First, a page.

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Old 12-29-2022, 11:05 AM   #91
sundialsvcs
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I personally think that one of the most important phrases I have ever uttered is: "I don't know."

We all want to know the answers to what I call, "The Big Kahuna Questions." So, we begin with observations (such as, "the universe seems to be expanding"), and inevitably wind up with Big Kahuna. Other people vehemently disagree, and guess what: they also wind up with their version of Big Kahuna. I guess it's just human nature. When we observe something, we are driven to explain it.

In every "scientific" statement, there are two distinct parts: observation, and interpretation. "Aye, there's the rub." Interpretation is where we begin to get into trouble.

Some people "observe" things and see "science," while others observe the same things and see "God" or "gods." But, I think that we lack any objective basis from which to "conclude" which one of these viewpoints is actually correct. Some people look at a pin and wonder how many angels can dance on its head. Others do not. So, maybe we all should agree to disagree. We will never actually know what "the elephant" looks like. An observation can be useful to us, even if we have no way to know – and we very often don't – if it is correct.

I have seen science, and I have had unexplainable, "mystical" experiences. I was once startled-awake by a voice. I listened to what that voice was saying and it led me out of a difficult situation. My grandfather once gave a warm coat to a man at his front door who suddenly wasn't there. I don't try to "explain" these things. I don't think anyone can. But you can never tell me that these things didn't or couldn't happen, because they did. As the Good Book said of Mary, "I treasure them in my heart." I embrace every mechanism that we have to understand our world and our very-brief place within it. I don't need to "know it all."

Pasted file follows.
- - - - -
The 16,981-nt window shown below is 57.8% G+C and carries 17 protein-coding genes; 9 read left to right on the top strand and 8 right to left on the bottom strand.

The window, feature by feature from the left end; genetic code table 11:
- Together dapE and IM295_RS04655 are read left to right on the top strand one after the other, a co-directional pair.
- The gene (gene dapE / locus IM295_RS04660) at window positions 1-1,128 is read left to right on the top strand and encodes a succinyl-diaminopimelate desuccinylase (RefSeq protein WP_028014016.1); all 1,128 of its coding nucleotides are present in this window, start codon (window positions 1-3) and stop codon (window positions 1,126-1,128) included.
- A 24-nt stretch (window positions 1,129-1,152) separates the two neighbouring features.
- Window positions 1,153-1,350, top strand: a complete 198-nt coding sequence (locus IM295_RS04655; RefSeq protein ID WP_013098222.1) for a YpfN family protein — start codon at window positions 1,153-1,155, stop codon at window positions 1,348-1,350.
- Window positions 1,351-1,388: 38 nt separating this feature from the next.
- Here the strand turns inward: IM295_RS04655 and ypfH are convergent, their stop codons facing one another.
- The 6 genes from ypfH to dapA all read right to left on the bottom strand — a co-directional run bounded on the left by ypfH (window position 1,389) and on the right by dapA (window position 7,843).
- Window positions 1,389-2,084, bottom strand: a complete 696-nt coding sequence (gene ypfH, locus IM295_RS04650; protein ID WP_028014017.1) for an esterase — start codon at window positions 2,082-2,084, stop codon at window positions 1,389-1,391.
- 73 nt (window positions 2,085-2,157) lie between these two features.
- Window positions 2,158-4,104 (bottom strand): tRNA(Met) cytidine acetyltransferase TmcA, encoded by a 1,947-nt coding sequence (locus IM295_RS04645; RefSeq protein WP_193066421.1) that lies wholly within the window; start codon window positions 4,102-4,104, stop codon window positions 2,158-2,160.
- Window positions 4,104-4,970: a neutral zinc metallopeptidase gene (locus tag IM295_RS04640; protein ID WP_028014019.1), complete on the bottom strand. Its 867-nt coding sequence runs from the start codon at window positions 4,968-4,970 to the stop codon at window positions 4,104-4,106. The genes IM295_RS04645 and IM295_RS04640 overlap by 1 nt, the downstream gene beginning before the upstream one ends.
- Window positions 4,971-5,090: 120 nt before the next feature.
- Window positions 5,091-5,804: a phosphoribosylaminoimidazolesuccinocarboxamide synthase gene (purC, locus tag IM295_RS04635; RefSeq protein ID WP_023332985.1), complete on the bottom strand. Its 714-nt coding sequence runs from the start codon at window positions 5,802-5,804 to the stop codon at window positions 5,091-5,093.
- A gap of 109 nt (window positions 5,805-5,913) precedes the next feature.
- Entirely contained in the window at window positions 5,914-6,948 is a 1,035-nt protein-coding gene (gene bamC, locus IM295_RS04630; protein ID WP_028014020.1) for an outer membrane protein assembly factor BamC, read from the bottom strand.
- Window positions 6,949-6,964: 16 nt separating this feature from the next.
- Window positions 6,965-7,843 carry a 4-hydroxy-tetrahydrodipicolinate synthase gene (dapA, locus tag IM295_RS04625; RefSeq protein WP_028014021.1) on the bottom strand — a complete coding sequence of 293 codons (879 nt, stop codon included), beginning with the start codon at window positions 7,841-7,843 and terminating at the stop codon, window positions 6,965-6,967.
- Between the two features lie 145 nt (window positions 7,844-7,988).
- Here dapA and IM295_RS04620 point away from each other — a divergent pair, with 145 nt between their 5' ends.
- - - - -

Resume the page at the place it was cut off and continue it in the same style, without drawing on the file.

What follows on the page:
Last edited by sundialsvcs; 12-29-2022 at 11:19 AM.
 
Old 12-29-2022, 01:33 PM   #92
enorbet
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Interestingly enough and as noted by many, "The more you know, the more you realize you don't know." That implies one must know something just to ask a pertinent question. It's quite unlikely an ant is going to ask how an automobile works. 2000 years ago no man was likely to ask "Why does the Earth orbit around the Sun". They were far more likely to ask "What sort of pedastal supports the Earth?"

So it is indeed important to realize what we don't know, but all the while recognizing that actually comes from the struggle to know something with progressive accuracy in order to ask better questions. I can accept that sundialsvcs' grandfather perceived events as he related them, and not presume to have the definitive answer as to what actually occurred, all the while discarding the idea that an actual man can just pooof! disappear.
 
Old 12-29-2022, 06:39 PM   #93
sundialsvcs
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My grandfather lived on the end of a rural street and he immediately wasted no time looking at every possible place where this man "might have gone in three to five minutes." The man was "gone." I accept my late grandfather's testimony at face value. There is no "rational explanation."

But you also bring an important point: thousands of years ago, no one knew that they were living on a "planet" that "orbited." Yes, they really did believe that the Earth was flat, because they'd never yet encountered anything which was contrary to that idea. Centuries later, it was established religious dogma that the Earth was the center of the Universe, and that the Sun revolved around it. You could get your head cut off if you didn't "preach the party line." Galileo took an extraordinary risk.

So: politics. But also: the existential limits of human knowledge at any one time. We must not judge our human ancestors too harshly. "They were just doing, then, the very same things that we are doing, now." And for the very same reasons. Just like us, they were simultaneously dealing with "science and religion and politics" . . . within the limits of the knowledge of their time.

They could not know what they did not know. I can only hope that "our children's children's children" will be equally kind and forgiving of us.

Last edited by sundialsvcs; 12-29-2022 at 06:49 PM.
 
Old 01-24-2023, 01:17 PM   #94
business_kid
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The last 2 posts must have been made where the Bermuda Triangle intersects with the Twilight Zone, because curiously, the Bible agrees after a fashion with you both
Quote:
Originally Posted by Ecclesiastes 3:11
He (Jehovah) has made everything beautiful in its time. He has even put eternity in their (mankind's) heart; yet mankind will never find out the work that the true God has made from start to finish.
 
  


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